Film: "The Audition"
On Sunday afternoon, the Metropolitan Opera's HD network of movie theaters is offering a different kind of broadcast: rather than live opera, it's showing a documentary film called "The Audition" about young singers trying to make it big. (To see a trailer, click here and scroll to the bottom of the page.)
The film tracks the progress of the semifinalists of the Metropolitan Opera's National Grand Council Auditions in 2007, through to the finals and the announcement of the winners. (By coincidence, that happened to be the same year I followed the entire audition process over several months.)
The director, Susan Froemke, attempts to take you behind the scenes and reveal the workings of the process, following a template already established in the Met's audition features during its live broadcasts. To her credit, she focuses on the art rather than tarting up her narrative with the personal histories of the singers. We learn as much about the 11 finalists as is relevant to their experience of this event. Ryan Smith, a lovable tenor, explains that he quit singing for a while because of financial difficulties; Michael Fabiano, another tenor, talks about restraining his "New Jersey temper." But the film shows mainly rehearsals, coachings, and performances: it's for an opera audience more than a general one.
Yet it's an oddly straightforward movie. Being produced by the Met, it can't afford to have too much of an opinion, so it walks the odd line of trying to give an insider view while treating all the singers' performances more or less equally. (That is, it selects a few singers to follow, and gives others significantly less air time; but it shorts some of the day's memorable performances and builds up some that were less good.) In this, it also follows the Met's established template: show the audience things, but give them the message that it's all wonderful.
And in filming opera, the camera has a leveling effect. It's hard to distinguish between a huge voice and a small one, or between a great performance and a not-so-great one. Just as the HD broadcasts have a way of making singers and productions look better than they do live, this film makes stars of some singers whom I didn't find that exciting when I heard them in the house. Smith, for one, sounded a lot more impressive. Of course, the viewer shares his triumph at overcoming his personal demons and sense of inadequacy.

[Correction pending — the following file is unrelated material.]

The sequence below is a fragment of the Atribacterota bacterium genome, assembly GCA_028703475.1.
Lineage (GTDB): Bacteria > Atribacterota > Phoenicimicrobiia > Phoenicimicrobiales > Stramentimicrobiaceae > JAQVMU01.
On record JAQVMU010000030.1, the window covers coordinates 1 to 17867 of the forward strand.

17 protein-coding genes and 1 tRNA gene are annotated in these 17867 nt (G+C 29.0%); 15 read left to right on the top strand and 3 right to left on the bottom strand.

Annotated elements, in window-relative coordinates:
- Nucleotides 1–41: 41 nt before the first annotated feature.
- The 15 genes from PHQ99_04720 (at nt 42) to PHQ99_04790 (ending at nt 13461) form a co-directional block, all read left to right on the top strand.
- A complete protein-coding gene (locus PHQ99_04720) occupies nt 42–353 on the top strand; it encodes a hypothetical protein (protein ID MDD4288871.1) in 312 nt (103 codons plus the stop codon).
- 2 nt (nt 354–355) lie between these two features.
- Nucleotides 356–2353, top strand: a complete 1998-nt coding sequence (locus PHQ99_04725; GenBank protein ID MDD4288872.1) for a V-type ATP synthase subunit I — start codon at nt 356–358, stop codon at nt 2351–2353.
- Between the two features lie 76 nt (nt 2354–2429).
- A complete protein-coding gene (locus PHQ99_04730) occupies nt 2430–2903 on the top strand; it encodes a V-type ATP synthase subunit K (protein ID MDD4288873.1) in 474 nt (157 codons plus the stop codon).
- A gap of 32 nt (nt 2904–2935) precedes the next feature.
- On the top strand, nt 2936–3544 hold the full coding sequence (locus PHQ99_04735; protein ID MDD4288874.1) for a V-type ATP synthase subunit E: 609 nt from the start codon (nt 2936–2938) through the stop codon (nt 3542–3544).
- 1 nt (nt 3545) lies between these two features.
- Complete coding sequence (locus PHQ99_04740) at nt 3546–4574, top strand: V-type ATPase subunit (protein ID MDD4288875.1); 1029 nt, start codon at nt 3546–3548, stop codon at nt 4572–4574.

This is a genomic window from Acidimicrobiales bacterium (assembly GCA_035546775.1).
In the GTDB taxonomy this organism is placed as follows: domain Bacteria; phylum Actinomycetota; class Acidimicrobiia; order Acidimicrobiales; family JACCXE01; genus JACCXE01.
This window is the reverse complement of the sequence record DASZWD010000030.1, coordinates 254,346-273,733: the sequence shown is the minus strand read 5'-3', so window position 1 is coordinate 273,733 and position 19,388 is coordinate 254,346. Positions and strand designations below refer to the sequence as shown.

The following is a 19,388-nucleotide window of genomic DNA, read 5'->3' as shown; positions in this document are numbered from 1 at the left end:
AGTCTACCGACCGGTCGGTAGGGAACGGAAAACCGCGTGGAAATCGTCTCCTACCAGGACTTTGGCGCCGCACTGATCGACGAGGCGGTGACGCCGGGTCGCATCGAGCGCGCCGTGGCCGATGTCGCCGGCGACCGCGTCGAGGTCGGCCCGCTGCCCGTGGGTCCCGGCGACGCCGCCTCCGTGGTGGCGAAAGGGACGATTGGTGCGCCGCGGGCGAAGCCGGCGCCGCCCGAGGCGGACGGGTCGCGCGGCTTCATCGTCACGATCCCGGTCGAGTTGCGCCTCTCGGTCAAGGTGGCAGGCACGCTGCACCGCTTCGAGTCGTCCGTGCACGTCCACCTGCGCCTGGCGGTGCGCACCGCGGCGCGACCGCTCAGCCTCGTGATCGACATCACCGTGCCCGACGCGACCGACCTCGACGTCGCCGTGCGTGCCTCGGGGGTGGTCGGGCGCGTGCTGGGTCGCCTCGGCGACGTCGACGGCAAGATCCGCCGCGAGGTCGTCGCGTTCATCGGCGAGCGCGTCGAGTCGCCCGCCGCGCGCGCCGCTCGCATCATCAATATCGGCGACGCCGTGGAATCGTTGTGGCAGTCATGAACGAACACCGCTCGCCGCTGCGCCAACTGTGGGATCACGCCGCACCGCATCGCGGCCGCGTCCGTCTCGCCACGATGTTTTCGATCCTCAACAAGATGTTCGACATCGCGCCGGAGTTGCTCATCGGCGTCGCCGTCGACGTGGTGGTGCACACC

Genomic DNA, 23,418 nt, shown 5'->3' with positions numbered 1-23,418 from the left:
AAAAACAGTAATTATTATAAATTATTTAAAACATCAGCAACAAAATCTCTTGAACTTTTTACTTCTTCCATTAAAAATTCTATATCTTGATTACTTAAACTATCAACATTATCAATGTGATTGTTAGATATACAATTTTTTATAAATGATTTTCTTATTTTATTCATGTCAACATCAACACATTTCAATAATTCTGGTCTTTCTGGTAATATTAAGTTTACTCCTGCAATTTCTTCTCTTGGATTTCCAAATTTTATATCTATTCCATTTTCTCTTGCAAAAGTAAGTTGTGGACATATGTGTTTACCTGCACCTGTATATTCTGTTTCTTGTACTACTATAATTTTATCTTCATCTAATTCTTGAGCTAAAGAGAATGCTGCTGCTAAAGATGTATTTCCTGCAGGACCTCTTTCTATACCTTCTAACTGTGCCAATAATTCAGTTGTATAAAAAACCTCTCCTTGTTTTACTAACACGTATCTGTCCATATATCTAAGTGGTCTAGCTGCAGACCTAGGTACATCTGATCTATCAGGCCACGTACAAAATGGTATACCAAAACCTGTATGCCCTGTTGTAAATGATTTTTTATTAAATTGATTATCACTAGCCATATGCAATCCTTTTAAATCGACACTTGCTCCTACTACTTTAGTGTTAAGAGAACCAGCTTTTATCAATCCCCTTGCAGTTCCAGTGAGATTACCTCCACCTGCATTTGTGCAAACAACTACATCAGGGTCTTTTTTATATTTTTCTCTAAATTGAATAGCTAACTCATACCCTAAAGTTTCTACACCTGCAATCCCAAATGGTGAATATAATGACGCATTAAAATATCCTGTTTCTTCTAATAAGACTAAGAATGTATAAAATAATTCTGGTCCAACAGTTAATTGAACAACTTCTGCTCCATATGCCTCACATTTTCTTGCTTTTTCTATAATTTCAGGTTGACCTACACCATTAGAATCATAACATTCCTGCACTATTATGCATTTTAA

As for Alek Shrader, the tenor who pulled off Donizetti's "Pour mon ame," with its nine high C's; I wasn't bowled over when I heard it live, but whenever he sang in the film I found myself with a huge grin on my face.
Indeed, viewers will come away loving all of the young singers. And that's no small thing. Nonetheless, the film falls a little flat, down to the "where-are-they-now" paragraphs about each singer, which are so general as to be stunningly uninformative - "sings with opera houses around the world" about someone whose career is not yet stellar, "pursuing his training" about one who is the darling of the nation's apprentice programs. (The film was finished too early to acknowledge the fact that Smith, whose audition victory launched him on a burgeoning career, died of lymphoma last November, age 31.)
More could have been made from all of this material, had the movie been allowed to have a stronger point of view. As it is, it had to fall back on pure aesthetics. One of its best moments was the sequence of the soprano Kiera Duffy, waiting to go on stage to start the program, running through her gestures in a kind of athlete's warm-up, in a red evening gown by a gray curtain: a bit of quiet poetry in a context that was, alas, a little too routine.
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